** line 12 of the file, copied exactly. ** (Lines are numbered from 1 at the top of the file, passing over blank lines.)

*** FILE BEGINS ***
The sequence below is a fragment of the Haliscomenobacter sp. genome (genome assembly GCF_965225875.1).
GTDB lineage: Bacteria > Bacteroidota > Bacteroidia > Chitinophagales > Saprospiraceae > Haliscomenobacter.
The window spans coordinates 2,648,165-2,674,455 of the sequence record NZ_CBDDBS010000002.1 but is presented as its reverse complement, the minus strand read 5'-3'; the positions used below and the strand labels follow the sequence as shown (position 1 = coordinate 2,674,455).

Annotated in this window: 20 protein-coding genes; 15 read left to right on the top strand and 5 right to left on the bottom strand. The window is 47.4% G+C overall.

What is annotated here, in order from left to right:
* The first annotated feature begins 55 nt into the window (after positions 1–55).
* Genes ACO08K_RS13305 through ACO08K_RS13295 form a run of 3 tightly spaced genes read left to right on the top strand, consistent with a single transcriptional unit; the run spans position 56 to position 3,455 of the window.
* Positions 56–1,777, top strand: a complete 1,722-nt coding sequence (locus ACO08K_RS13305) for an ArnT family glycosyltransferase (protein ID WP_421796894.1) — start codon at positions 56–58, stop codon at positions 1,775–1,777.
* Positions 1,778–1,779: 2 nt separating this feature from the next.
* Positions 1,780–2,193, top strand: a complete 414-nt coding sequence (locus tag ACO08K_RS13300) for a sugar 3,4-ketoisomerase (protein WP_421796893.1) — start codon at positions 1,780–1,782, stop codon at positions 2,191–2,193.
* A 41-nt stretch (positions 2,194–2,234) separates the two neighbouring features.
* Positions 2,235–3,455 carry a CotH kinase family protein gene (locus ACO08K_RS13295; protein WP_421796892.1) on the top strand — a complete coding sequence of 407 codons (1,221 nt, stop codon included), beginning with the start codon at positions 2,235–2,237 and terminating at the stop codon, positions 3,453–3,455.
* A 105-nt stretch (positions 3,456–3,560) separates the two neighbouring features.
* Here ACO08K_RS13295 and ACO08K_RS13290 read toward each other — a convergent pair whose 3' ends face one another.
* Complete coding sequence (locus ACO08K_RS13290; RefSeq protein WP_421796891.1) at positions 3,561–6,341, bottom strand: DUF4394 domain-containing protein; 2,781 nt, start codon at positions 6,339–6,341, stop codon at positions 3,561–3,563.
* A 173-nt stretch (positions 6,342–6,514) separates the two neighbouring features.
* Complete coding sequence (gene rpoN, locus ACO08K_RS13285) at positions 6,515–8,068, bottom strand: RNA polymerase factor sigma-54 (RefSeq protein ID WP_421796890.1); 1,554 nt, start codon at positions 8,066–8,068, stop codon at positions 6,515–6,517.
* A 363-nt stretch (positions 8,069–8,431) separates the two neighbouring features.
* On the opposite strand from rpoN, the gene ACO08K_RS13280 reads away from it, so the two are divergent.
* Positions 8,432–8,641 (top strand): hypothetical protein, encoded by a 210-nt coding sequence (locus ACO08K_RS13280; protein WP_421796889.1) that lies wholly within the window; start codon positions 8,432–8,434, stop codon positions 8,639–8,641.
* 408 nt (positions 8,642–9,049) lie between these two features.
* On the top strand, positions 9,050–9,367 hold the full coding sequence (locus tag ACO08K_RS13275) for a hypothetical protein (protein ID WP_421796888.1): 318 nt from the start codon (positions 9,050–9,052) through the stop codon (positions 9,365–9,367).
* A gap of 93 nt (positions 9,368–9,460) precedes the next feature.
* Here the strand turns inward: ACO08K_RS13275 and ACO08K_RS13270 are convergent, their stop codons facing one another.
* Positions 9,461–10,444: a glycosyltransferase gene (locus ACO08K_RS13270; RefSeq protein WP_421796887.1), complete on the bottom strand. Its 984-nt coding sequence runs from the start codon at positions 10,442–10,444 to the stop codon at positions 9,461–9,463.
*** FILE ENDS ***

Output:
* Positions 2,235–3,455 carry a CotH kinase family protein gene (locus ACO08K_RS13295; protein WP_421796892.1) on the top strand — a complete coding sequence of 407 codons (1,221 nt, stop codon included), beginning with the start codon at positions 2,235–2,237 and terminating at the stop codon, positions 3,453–3,455.